Spare the Franchise or Spoil the A-Rod?

Spare the Franchise or Spoil the A-Rod?

Spare the Franchise or Spoil the A-Rod?

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Nov. 21 2000 3:00 AM

Spare the Franchise or Spoil the A-Rod?

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We may never know what Alex Rodriguez is really asking for in the way of perks from the teams bidding for his services. But let's assume that Mets General Manager Steve Phillips wasn't completely fibbing when he told the press that Rodriguez's agent Scott Boras demanded premiums befitting a Hollywood megastar: luxury boxes and jet airplanes, billboards lining the Long Island Expressway, an A-Rod souvenir tent at spring training, and marketing staff dedicated solely to promoting his image.

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The Mets shot it all down, Phillips maintained, because it would destroy the social fabric of the club. It is one thing to pay a single guy five, 10, 50 times what his teammates make, quite another for him to receive privileged treatment.

This could turn out to be a Machiavellian plot by Phillips to drive down the market for Rodriguez, and he could very well succeed at it. Image is clearly important to the baby-faced Rodriguez, and for the moment anyway, Phillips has him looking like a world-class prima donna. Mets ace Al Leiter even went on record saying that if this is the price of landing Rodriguez, then he can take his game elsewhere.

The Mets, you see, consider themselves a real team, in the old-school sense. Manager Bobby Valentine's post-World Series performance exemplified this. Choking back tears, Valentine described how hard his boys played and how proud he was of them, so on and so forth, sounding like the skipper of a Little League club that had just had their hopes and dreams snuffed out in Williamsport by a team of Korean ringers. It would have been hard to take, if only the sentiments hadn't seemed so genuine and heartfelt. Valentine is known as something of a phony, but throughout the Series, he came across as legitimately concerned about the feelings and emotional stability of his team, notably the wounded pride of his $6 million a year closer.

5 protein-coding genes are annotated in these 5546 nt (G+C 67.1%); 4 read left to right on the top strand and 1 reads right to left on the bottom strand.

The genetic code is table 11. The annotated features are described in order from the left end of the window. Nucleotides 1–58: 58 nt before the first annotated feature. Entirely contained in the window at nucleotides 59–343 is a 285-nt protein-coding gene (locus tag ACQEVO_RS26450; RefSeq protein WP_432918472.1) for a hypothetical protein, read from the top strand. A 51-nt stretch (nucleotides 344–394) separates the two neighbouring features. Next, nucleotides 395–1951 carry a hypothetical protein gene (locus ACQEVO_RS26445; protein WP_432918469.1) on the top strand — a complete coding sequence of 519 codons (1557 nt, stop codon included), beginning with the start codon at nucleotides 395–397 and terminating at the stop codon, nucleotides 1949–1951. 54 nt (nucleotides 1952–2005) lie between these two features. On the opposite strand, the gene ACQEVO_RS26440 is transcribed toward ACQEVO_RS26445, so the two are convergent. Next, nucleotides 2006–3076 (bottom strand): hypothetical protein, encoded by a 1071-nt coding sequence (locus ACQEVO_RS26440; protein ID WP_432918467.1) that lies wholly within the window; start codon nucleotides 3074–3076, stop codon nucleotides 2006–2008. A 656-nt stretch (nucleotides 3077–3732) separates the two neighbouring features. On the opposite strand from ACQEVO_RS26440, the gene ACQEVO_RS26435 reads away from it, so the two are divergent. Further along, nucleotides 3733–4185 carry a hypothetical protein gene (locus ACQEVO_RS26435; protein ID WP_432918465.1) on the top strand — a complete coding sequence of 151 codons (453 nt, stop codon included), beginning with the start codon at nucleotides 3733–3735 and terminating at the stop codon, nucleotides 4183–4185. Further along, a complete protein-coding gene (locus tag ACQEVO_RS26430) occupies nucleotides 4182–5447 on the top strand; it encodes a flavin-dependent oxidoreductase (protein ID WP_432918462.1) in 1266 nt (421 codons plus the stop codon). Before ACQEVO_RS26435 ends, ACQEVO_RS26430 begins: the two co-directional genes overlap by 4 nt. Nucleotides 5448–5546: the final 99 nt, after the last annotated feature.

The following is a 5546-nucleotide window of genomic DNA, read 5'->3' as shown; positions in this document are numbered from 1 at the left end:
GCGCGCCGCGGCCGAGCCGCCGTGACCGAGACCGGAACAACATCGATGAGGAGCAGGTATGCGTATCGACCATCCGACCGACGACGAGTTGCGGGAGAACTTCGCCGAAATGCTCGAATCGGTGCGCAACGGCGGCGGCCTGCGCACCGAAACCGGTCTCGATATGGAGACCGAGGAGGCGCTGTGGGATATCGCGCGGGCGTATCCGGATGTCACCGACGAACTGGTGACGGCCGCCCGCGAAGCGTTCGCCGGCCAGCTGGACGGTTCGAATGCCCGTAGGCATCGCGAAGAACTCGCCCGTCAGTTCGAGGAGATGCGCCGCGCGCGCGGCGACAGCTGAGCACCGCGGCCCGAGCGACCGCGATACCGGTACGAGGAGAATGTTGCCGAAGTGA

At least he seemed legitimately concerned in those tender post-game moments. Such is the nature of professional sports that if those wounds don't heal over the winter, the $6 million a year closer's ass is grass come spring training. And know who else will be history by then? There will be an open revolt in the stands at Shea Stadium if the Mets even contemplate sticking the same lineup back on the field so they can try their darnedest one more time. This team will be retooled just like it was in the middle of last season when supersub Melvin Mora, a Valentine favorite valiantly playing out of position at shortstop to help the team, got swapped to Baltimore for veteran Mike Bordick. This didn't end up working out quite the way the Mets hoped, but at the time it was universally viewed as a smart move, even within the clubhouse. This was doing what you have to do to win, everybody understood that.